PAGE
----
After watching Chappaquiddick, I felt as if I’d been repeatedly hit over the head, not violently as if with a two by four, but annoyingly as if with a wet dishtowel. I felt like the rug of emotional depth had been pulled out from under me. The film explores the incident that could have (and some say should have) brought Ted Kennedy’s political career to an end. The story covers only a short segment of his long life – the infamous and tragic accident at Chappaquiddick. In a sense this was a wise choice on the part of the filmmakers since his was a long, remarkable and complex existence. Where the team could have done better is in character development. This problem is in the writing, not in the actors’ performances.
Kennedy’s personality flaws led him to make tragically bad choices as the Chappaquiddick incident played out. He was in his mid-30’s at the time, the youngest son of a monumentally overbearing, extremely controlling father. Having lost one older brother in World War II and then two more to assassination within the space of five years, the film shows during scenes based on historical fact, that his emotional growth had been stunted. His sense of normalcy was shaped by the cruel dictates of his father and the care of a legion of family “fixers” who handled any moral and ethical problems that arose. This much is elaborated by excellent performances in the film, especially by the venerable Bruce Dern as “Joseph,” the Kennedy patriarch, so riddled with the effects of strokes that he can direct venomous thoughts to his son with only his eyes. Ed Helms is wonderful as perhaps the most important character, “Joe Gargan,” Ted’s cousin and closest friend and advisor.
The problem I had with this movie is that it did not delve into personal history of the players that would bring them to life for the audience. “Mary Jo “Kopechne,” in spite of an excellent performance by Kate Mara, is just as much a cypher as she seemed in contemporary news articles. I can recall at the time thinking, “Who was this girl?” News articles at the time seemed to reference her as nothing more than a very important dead body. As she drowns in the car in the film, it’s hard to feel for her as we should, since we have hardly had a chance to get to know her.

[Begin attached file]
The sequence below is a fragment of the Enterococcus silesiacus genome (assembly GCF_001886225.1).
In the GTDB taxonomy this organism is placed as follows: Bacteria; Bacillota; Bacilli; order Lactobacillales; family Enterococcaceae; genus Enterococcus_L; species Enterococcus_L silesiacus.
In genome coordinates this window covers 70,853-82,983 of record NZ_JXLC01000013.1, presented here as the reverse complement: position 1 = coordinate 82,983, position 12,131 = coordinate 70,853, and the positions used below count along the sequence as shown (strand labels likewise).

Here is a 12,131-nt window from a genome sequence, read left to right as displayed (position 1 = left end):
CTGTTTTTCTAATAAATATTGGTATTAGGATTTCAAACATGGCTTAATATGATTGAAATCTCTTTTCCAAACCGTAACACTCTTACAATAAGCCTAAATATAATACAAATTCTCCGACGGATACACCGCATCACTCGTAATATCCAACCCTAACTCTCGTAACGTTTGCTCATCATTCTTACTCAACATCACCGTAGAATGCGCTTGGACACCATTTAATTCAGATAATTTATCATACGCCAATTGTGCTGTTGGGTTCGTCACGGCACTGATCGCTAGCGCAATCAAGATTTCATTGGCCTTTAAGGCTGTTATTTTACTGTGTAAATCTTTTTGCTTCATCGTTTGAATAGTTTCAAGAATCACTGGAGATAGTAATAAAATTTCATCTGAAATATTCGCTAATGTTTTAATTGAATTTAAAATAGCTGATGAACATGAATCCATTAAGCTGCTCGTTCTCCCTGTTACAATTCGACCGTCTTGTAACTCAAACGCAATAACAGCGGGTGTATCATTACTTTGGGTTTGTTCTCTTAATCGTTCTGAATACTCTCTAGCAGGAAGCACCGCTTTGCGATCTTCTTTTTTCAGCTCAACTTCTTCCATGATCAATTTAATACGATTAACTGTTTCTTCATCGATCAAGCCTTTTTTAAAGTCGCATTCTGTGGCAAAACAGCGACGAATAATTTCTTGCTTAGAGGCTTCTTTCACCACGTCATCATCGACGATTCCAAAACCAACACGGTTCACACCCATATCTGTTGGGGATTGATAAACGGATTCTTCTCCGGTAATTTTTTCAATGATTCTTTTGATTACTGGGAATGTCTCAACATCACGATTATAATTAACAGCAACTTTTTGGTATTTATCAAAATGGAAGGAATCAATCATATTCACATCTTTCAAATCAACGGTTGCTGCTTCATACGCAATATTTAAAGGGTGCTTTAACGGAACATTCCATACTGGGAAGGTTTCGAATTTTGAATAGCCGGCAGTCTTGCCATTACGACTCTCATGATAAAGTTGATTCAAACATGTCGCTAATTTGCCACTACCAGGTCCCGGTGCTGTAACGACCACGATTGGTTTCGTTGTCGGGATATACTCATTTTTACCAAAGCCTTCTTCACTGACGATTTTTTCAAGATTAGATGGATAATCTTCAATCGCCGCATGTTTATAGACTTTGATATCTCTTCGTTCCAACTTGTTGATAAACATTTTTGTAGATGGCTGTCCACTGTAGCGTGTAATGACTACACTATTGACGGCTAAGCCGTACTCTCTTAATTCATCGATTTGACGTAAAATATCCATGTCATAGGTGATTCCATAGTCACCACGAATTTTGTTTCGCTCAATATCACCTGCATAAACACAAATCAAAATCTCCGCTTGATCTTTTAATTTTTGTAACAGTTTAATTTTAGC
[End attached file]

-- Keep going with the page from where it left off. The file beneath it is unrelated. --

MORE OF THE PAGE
Chappaquiddick is worth seeing for its historical value. Most of the players became important political figures as did Ted himself. The film leaves unanswered the question of how did a child disguised in a thirty-something body survive the implications of this terrible incident and then go on to become the great servant to his country that was the Ted Kennedy we came to know. That man had a profound effect on our history. Where do these two characters meet?
Kathryn Whitney Boole has spent most of her life in the entertainment industry, which has been the backdrop for remarkable adventures with extraordinary people. She is a Talent Manager with Studio Talent Group in Santa Monica.